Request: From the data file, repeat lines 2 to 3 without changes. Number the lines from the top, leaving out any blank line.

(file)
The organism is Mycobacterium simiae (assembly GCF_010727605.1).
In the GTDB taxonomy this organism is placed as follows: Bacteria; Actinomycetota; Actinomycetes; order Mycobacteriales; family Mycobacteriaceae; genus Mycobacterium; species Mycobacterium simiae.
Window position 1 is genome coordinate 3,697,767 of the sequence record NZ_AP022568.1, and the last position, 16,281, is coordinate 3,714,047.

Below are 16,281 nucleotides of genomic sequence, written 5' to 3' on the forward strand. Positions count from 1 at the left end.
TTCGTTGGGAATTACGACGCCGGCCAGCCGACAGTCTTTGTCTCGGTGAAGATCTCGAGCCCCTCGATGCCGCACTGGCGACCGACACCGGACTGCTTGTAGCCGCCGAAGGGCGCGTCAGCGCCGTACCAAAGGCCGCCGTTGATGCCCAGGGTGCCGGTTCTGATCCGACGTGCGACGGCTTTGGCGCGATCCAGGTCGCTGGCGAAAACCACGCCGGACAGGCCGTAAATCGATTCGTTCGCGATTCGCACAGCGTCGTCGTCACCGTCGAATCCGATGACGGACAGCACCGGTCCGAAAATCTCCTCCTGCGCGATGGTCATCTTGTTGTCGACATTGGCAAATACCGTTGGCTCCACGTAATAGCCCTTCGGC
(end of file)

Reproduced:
In the GTDB taxonomy this organism is placed as follows: Bacteria; Actinomycetota; Actinomycetes; order Mycobacteriales; family Mycobacteriaceae; genus Mycobacterium; species Mycobacterium simiae.
Window position 1 is genome coordinate 3,697,767 of the sequence record NZ_AP022568.1, and the last position, 16,281, is coordinate 3,714,047.